How Does “Fantasy Sports” Work in India?

The Federation of Indian Fantasy Sports (FIFS)[2] is the self-regulatory industry body of Fantasy sports in India. FIFS has been set up to protect consumer interest and formulate best practices for Fantasy Sports in India. FIFS also publishes a Charter for Online Fantasy Sports Platforms which lays down the ground rules for the members.[3]

For an online fantasy sports platform (OFSP) to be considered for confirmation by the Governing Council, the Operator is required to obtain and submit an evaluation and opinion from the Innovation Committee of the FIFS on the proposed contest as a ‘game of skill’. In the recent Rajasthan High Court ruling[4], the Court observed that FIFS presently has over 35 of the largest fantasy sports companies as members, which cater to 99% of the fantasy sports users in India.

According to the charter, the members have to obtain a valid license and authorization for the usage of third-party intellectual property rights which include player images, photographs, trademarks, etc. on its platform. Members have to obtain a license and authorization to claim any official association with any sport’s governing body, player, team or tournament. FIFS has also adopted the Internet & Mobile Association of India (IAMAI) guidelines for self-regulation of the advertisements.[5]

 

Legal Issue Around Online Gaming in India

Regulating Fantasy Sports: Central vs State Legislations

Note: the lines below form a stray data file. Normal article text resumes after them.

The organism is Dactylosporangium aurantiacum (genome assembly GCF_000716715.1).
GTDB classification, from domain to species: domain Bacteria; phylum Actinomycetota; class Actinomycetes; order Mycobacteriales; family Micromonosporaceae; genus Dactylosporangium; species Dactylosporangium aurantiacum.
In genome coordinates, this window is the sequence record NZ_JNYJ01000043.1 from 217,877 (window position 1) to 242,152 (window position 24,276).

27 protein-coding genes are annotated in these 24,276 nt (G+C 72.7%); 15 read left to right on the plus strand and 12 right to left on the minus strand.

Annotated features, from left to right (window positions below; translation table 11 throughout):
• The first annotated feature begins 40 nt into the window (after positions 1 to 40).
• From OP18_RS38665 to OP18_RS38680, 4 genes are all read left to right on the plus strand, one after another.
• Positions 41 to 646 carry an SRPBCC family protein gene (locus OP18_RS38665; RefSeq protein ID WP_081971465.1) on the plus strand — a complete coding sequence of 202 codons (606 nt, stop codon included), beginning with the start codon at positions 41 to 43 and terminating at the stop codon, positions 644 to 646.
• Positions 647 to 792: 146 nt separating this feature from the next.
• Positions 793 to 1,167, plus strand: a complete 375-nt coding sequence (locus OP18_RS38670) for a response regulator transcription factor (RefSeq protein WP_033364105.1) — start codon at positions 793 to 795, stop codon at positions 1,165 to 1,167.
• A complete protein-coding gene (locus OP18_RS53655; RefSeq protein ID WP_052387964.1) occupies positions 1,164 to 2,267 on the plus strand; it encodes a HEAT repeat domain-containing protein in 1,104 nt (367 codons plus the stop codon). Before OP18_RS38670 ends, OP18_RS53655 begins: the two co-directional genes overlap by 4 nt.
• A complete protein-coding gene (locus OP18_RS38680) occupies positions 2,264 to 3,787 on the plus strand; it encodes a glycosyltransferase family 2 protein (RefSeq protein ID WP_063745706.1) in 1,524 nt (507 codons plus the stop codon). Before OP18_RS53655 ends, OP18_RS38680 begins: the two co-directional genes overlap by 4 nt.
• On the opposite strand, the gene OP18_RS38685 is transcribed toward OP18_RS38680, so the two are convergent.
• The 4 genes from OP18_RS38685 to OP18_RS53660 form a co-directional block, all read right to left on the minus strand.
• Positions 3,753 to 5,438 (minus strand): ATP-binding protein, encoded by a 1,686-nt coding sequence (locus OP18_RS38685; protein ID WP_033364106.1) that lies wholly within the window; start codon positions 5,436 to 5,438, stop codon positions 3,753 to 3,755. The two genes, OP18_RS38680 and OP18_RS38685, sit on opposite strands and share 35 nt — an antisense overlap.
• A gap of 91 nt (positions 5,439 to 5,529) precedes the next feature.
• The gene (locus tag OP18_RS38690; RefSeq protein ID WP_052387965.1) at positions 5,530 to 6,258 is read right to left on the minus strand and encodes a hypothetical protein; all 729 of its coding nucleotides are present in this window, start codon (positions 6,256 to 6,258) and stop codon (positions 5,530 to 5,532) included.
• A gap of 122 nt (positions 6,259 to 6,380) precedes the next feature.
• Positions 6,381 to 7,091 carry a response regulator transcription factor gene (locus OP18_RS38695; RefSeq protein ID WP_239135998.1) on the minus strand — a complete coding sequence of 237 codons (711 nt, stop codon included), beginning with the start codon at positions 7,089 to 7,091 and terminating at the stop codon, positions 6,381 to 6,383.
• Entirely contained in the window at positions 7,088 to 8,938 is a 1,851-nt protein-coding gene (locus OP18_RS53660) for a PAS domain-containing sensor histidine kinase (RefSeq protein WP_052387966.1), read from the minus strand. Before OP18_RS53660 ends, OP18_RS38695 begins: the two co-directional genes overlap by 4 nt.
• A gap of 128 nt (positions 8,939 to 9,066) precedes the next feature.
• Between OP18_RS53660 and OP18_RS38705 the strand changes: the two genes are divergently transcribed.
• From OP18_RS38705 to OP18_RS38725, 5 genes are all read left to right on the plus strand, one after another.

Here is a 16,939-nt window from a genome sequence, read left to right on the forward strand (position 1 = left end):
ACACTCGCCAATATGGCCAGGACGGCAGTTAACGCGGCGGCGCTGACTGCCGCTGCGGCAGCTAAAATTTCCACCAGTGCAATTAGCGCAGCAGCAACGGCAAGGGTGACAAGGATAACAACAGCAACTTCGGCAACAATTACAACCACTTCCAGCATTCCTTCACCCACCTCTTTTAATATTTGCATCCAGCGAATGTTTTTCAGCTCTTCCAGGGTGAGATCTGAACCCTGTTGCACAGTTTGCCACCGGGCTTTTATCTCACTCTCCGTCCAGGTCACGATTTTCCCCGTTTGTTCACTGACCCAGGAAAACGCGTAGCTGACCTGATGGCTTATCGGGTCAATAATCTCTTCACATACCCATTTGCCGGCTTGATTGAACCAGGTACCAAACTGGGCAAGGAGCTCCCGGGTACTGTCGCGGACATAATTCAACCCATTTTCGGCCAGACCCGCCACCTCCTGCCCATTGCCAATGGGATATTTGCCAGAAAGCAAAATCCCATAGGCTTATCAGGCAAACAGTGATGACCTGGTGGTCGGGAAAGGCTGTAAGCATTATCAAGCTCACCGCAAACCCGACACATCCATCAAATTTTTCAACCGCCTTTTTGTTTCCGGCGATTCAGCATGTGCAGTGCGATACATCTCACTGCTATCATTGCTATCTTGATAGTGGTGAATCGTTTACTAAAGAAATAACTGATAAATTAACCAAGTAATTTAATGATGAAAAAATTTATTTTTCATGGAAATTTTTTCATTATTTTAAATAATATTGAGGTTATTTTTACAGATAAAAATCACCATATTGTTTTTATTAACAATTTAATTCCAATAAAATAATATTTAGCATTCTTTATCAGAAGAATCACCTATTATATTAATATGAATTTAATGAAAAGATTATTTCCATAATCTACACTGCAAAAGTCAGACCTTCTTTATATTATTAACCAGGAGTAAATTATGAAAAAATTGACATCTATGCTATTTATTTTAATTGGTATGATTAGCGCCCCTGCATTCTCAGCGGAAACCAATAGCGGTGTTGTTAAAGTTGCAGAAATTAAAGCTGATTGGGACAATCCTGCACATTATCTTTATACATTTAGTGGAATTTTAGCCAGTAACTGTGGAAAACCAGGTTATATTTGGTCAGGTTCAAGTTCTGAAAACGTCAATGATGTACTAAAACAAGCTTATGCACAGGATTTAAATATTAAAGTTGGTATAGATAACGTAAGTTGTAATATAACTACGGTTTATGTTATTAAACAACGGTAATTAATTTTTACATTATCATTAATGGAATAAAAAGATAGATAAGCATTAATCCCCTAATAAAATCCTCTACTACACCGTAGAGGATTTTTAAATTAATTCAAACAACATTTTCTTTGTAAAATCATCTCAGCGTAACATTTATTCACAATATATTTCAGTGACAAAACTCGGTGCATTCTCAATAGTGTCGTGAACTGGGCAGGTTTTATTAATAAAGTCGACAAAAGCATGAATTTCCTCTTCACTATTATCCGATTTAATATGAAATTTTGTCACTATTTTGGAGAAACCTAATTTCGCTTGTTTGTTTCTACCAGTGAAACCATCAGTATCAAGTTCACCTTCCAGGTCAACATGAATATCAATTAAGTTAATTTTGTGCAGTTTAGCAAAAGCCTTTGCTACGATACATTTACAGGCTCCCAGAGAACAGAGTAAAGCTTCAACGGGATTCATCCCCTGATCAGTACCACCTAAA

The Public Gaming Act, 1867[6] is a central law that prohibits running or being in charge of a public gambling house in India. However, under the Constitution of India, State legislatures have been entrusted with the power to frame state-specific laws on betting and gambling. As per the Seventh Schedule to the Constitution of India[7] (Entries 34 and 62 of List II), the State Governments have been authorized to make laws on betting and gambling.

Fantasy Sports, which have been categorized as Game of skill, fall in a separate category and the State Gambling legislation of various states (with the exception of Assam, Odisha and Telangana) exclude game of skill from the ambit of gambling.

“Skill” V. “Chance”

The main legal hurdle faced by online gaming companies in India is whether it is a game of skill or a game of chance. Countries have adopted different approaches to defining chance and skill. India has followed the US model by applying the “dominant factor” test. The Satyanarayana case[8] and the Lakshmanan case[9] were the first cases where the “skill versus chance” question was addressed. The Courts were of the opinion that no game exists which can have ‘skill’ as the individual factor to determine the result. In State of Bombay v. R.M.D.C.,[10] the court propounded that if a game contains both elements, i.e. skill and chance, it would be considered a game of skill.